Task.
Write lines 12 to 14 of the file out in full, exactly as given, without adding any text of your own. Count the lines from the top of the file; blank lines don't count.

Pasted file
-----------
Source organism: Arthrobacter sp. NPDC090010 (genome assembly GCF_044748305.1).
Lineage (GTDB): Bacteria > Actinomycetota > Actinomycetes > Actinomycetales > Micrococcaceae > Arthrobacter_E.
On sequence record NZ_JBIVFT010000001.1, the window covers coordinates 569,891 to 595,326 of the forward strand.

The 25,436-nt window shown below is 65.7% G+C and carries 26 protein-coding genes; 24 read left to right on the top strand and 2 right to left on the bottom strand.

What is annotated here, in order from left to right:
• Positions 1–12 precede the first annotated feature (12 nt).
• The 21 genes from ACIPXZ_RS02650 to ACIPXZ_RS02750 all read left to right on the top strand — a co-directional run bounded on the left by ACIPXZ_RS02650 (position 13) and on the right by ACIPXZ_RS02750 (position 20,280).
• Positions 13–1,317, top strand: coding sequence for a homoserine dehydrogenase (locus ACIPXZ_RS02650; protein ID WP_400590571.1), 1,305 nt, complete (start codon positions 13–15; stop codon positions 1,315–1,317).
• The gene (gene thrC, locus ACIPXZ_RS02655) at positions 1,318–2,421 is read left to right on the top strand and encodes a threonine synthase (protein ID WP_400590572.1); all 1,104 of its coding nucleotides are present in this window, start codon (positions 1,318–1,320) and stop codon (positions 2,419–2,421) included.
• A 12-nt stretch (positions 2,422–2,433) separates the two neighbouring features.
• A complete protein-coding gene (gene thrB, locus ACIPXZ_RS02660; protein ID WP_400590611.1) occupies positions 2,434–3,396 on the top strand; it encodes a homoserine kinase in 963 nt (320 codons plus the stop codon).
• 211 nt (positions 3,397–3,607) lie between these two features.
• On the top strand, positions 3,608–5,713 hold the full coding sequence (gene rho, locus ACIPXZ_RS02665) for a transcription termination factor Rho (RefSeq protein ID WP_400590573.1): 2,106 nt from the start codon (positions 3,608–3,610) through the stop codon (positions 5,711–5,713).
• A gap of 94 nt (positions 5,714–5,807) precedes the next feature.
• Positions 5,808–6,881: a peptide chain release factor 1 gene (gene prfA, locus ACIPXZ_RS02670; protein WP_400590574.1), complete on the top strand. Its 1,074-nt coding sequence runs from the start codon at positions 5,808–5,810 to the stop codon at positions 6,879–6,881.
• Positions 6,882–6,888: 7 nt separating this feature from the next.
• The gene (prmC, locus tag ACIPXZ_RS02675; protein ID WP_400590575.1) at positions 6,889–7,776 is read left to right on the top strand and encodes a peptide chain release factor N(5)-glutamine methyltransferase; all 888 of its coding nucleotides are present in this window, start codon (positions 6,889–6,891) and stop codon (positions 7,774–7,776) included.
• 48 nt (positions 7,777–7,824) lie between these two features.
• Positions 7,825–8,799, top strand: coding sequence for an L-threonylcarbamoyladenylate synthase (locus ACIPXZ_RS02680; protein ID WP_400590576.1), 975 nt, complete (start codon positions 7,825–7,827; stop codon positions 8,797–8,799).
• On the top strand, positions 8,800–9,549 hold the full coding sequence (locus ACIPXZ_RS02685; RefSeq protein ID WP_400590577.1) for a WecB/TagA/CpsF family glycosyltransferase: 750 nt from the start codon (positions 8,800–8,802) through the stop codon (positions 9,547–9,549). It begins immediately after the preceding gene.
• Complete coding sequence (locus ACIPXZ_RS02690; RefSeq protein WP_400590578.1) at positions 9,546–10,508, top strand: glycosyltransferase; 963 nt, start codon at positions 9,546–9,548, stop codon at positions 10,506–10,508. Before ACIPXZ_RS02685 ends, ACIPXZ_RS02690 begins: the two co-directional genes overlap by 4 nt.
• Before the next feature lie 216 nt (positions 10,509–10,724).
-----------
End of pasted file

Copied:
• 211 nt (positions 3,397–3,607) lie between these two features.
• On the top strand, positions 3,608–5,713 hold the full coding sequence (gene rho, locus ACIPXZ_RS02665) for a transcription termination factor Rho (RefSeq protein ID WP_400590573.1): 2,106 nt from the start codon (positions 3,608–3,610) through the stop codon (positions 5,711–5,713).
• A gap of 94 nt (positions 5,714–5,807) precedes the next feature.